Alex Soojung-Kim Pang, Ph.D.

I study people, technology, and the worlds they make

Tag: future (page 1 of 2)

“The rise of long-term robots may be upon us”

We all know that computerized and automated trading has had a huge impact on short-term trading, simply by exploiting the speed of computers to react to market changes faster than humans can (or other, slightly slower computers); but could artificial intelligence have an effect on long-term trading?

AIs offer a new form of investment technology that, for the first time in 4,000 years, could give investors a truly game-changing edge that doesn’t rely so heavily on speed.

AIs will be able to consider — just as AlphaGo did for Go — deeper risks and even uncertainties of future markets, future growth and future scenarios and, in turn, provide investors with tools that can dramatically increase long-term returns. Looking out over a longer time horizon, an AI could learn to unearth factors that are truly material for an underlying company or asset and then base investment recommendations on the performance of those characteristics. It may take time for these performances to be realized, but that’s not a problem for long-term investors.

Imagine then that these inferential tools become so powerful that asset managers stop relying on trading technologies for their edge and begin to rely on inferential technologies that extend the average holding periods of investments. Crazy? Well, as my postdoc at Stanford, Dane Rook, occasionally reminds me, we are surely nearing a hard limit in the speed of data transmission: Data can’t travel faster than the speed of light. However, is there any such equivalent upper bound to the inferential depth that is possible? It’s hard to say, but with enough data it may not be so!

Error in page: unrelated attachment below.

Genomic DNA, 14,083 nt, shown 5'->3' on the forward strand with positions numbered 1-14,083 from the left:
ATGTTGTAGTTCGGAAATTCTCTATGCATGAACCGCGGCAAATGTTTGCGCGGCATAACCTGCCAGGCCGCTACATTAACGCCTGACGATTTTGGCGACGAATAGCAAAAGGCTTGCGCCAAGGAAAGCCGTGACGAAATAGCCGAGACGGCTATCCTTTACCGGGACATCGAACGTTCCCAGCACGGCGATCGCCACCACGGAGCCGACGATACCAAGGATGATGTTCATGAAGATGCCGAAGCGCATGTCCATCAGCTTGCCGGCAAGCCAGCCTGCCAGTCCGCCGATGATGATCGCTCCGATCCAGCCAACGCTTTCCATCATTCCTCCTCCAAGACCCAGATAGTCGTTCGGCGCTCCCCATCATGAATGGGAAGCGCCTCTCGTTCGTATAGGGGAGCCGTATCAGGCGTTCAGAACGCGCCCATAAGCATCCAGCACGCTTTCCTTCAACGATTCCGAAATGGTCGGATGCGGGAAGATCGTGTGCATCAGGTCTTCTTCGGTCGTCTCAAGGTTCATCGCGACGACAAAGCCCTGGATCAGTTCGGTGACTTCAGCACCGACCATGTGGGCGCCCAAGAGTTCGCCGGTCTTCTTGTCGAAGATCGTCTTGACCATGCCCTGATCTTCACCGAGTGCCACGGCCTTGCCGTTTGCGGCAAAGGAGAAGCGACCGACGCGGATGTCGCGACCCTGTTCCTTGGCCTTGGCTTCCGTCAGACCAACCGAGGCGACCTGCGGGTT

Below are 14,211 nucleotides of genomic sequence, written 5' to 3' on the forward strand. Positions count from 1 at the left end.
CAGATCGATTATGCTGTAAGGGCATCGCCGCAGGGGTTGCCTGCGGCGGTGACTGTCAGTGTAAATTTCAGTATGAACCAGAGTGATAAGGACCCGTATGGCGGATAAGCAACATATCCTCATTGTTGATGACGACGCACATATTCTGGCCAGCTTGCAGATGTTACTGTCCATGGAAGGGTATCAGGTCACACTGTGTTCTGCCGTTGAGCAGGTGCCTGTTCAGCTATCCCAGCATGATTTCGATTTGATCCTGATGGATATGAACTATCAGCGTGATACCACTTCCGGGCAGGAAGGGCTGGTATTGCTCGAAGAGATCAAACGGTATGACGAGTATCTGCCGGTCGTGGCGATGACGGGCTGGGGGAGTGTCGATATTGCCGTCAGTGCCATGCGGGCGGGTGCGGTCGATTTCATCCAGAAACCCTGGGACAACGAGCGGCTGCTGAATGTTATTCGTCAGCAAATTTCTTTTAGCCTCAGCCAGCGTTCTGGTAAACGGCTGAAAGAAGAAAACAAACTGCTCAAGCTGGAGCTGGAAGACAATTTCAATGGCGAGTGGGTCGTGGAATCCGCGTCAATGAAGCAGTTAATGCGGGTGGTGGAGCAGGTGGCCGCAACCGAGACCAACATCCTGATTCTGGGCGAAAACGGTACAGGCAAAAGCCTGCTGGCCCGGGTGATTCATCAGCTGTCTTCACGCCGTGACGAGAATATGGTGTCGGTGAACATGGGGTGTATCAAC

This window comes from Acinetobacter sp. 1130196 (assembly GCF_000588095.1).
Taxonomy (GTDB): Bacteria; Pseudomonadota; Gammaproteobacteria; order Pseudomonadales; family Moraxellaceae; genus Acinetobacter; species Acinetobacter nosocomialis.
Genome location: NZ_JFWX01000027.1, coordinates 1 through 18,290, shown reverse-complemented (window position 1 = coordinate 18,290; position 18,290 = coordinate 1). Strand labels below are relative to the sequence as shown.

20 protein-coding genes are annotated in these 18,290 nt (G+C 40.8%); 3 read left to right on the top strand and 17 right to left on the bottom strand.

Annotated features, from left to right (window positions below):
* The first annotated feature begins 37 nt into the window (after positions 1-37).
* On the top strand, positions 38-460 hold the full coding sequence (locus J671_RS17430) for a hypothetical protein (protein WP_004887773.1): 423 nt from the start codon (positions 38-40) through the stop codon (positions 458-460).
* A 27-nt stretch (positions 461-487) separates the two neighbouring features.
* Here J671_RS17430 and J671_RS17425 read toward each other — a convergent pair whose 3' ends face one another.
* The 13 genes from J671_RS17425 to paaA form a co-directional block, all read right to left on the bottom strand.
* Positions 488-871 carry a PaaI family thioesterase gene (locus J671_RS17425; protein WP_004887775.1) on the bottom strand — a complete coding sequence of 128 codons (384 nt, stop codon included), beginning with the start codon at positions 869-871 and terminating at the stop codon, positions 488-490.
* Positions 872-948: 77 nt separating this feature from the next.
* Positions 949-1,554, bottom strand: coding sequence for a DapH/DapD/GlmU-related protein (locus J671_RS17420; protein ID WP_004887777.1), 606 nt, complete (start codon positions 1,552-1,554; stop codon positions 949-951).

The rise of long-term robots may be upon us, and that could be a catalyst for investment time horizons to reverse their current downward trend. That’d be a very good thing for the future of finance and, indeed, capitalism.

Source: Rise, Long-Term Robots. Rise! | Institutional Investor

Quote of the Day: John Kay on aggregating expert opinion

This is a couple years old, but still well worth reading: